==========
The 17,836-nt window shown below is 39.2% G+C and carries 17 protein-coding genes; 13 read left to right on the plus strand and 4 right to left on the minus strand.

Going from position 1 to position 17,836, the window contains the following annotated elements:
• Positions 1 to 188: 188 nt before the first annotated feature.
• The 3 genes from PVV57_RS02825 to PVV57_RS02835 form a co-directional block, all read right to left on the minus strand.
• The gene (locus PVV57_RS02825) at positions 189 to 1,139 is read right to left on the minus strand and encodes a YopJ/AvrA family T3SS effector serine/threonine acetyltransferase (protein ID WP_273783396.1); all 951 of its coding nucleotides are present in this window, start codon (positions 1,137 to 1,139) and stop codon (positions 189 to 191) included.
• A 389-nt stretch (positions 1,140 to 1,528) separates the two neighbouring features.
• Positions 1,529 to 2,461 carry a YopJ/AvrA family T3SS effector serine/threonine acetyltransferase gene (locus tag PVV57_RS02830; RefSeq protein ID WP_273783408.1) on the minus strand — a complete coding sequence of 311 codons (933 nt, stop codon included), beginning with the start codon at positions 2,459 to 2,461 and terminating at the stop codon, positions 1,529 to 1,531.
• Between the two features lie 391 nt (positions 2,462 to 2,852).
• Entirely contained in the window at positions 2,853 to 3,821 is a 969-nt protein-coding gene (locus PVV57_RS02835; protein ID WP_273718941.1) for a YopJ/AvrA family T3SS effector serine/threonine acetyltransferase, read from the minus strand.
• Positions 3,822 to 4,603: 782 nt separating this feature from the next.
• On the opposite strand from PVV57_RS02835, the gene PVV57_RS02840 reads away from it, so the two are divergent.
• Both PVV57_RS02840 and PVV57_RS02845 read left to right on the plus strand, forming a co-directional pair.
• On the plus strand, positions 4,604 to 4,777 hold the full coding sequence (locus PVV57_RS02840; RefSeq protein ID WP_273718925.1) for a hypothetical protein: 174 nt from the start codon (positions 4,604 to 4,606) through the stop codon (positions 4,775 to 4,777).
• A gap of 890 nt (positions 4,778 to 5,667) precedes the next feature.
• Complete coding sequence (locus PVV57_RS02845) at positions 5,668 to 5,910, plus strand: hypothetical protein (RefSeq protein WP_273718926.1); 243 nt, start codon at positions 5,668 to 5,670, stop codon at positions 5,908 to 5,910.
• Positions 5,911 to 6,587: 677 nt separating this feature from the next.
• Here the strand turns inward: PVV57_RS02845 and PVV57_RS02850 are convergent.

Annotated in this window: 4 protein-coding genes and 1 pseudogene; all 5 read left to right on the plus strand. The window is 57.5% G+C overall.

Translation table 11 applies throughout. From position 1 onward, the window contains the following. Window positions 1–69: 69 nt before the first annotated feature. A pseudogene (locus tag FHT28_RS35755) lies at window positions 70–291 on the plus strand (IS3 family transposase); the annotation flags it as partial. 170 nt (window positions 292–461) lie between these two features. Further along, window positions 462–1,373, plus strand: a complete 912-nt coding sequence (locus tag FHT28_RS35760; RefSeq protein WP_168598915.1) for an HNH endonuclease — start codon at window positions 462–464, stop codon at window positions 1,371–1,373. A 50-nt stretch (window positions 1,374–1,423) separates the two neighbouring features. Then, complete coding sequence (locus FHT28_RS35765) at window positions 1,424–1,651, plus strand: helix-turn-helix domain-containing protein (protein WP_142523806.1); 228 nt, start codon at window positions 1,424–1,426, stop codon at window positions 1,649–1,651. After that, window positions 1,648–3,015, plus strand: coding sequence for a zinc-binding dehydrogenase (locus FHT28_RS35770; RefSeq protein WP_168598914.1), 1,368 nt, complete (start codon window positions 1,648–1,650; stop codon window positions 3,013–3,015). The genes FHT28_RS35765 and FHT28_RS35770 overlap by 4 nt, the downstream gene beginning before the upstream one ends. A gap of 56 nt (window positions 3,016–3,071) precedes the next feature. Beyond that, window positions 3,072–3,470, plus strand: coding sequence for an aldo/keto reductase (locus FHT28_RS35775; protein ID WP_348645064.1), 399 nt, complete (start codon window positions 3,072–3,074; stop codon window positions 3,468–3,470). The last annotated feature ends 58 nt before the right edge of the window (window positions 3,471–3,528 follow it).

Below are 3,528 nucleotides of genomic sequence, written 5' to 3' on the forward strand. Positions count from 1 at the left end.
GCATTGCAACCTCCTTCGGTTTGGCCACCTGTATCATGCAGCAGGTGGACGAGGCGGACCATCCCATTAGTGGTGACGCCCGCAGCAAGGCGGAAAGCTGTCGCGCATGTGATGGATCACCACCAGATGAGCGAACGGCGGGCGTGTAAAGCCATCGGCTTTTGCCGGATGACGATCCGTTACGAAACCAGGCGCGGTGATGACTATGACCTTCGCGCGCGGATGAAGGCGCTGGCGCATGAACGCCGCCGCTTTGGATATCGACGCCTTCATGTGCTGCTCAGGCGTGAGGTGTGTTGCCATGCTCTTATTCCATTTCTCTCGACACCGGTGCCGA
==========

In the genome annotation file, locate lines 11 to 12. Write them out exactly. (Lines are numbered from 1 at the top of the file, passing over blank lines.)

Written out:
• On the opposite strand from PVV57_RS02835, the gene PVV57_RS02840 reads away from it, so the two are divergent.
• Both PVV57_RS02840 and PVV57_RS02845 read left to right on the plus strand, forming a co-directional pair.